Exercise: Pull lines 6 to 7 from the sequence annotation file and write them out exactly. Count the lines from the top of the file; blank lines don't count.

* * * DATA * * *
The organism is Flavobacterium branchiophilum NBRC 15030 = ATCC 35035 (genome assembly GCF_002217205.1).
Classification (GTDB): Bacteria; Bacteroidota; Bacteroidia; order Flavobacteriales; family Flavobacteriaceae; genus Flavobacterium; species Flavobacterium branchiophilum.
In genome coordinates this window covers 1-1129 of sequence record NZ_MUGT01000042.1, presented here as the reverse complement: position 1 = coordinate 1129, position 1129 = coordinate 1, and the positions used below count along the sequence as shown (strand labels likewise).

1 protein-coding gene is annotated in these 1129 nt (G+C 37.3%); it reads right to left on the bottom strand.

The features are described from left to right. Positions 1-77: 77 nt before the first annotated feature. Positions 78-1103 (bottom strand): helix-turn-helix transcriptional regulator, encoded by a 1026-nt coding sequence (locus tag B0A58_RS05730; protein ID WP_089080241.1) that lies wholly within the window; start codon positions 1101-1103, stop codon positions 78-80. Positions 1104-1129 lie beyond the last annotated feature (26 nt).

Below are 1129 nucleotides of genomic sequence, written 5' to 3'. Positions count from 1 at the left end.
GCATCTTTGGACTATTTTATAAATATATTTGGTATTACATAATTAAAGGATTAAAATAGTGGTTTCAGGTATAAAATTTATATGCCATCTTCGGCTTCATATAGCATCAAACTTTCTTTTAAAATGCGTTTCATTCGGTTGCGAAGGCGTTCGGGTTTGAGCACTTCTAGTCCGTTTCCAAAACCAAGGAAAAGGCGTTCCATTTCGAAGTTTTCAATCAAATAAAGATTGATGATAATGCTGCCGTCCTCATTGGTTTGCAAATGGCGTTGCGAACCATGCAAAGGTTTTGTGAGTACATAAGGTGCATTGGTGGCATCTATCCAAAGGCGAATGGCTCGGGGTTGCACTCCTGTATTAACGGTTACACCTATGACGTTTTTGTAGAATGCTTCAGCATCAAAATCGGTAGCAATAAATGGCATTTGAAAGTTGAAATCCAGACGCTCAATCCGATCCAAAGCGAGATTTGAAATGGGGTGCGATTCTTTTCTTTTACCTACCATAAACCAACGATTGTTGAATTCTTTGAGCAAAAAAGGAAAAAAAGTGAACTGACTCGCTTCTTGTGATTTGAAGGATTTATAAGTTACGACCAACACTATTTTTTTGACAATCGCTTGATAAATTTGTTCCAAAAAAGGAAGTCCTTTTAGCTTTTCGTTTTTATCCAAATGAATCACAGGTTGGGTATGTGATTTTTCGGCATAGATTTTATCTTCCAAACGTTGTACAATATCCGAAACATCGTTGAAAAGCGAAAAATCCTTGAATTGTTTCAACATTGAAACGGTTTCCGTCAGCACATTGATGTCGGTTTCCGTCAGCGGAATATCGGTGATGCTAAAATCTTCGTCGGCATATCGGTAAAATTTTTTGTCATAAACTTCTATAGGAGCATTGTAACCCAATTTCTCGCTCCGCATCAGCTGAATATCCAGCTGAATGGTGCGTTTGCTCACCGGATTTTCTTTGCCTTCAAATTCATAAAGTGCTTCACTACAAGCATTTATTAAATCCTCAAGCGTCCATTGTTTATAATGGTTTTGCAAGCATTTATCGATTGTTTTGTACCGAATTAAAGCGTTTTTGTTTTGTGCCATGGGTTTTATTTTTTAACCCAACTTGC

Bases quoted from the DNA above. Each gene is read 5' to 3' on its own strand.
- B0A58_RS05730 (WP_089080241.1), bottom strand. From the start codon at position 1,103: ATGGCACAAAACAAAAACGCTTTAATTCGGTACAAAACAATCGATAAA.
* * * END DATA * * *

Below are 1129 nucleotides of genomic sequence, written 5' to 3'. Positions count from 1 at the left end.
GCATCTTTGGACTATTTTATAAATATATTTGGTATTACATAATTAAAGGATTAAAATAGTGGTTTCAGGTATAAAATTTATATGCCATCTTCGGCTTCATATAGCATCAAACTTTCTTTTAAAATGCGTTTCATTCGGTTGCGAAGGCGTTCGGGTTTGAGCACTTCTAGTCCGTTTCCAAAACCAAGGAAAAGGCGTTCCATTTCGAAGTTTTCAATCAAATAAAGATTGATGATAATGCTGCCGTCCTCATTGGTTTGCAAATGGCGTTGCGAACCATGCAAAGGTTTTGTGAGTACATAAGGTGCATTGGTGGCATCTATCCAAAGGCGAATGGCTCGGGGTTGCACTCCTGTATTAACGGTTACACCTATGACGTTTTTGTAGAATGCTTCAGCATCAAAATCGGTAGCAATAAATGGCATTTGAAAGTTGAAATCCAGACGCTCAATCCGATCCAAAGCGAGATTTGAAATGGGGTGCGATTCTTTTCTTTTACCTACCATAAACCAACGATTGTTGAATTCTTTGAGCAAAAAAGGAAAAAAAGTGAACTGACTCGCTTCTTGTGATTTGAAGGATTTATAAGTTACGACCAACACTATTTTTTTGACAATCGCTTGATAAATTTGTTCCAAAAAAGGAAGTCCTTTTAGCTTTTCGTTTTTATCCAAATGAATCACAGGTTGGGTATGTGATTTTTCGGCATAGATTTTATCTTCCAAACGTTGTACAATATCCGAAACATCGTTGAAAAGCGAAAAATCCTTGAATTGTTTCAACATTGAAACGGTTTCCGTCAGCACATTGATGTCGGTTTCCGTCAGCGGAATATCGGTGATGCTAAAATCTTCGTCGGCATATCGGTAAAATTTTTTGTCATAAACTTCTATAGGAGCATTGTAACCCAATTTCTCGCTCCGCATCAGCTGAATATCCAGCTGAATGGTGCGTTTGCTCACCGGATTTTCTTTGCCTTCAAATTCATAAAGTGCTTCACTACAAGCATTTATTAAATCCTCAAGCGTCCATTGTTTATAATGGTTTTGCAAGCATTTATCGATTGTTTTGTACCGAATTAAAGCGTTTTTGTTTTGTGCCATGGGTTTTATTTTTTAACCCAACTTGC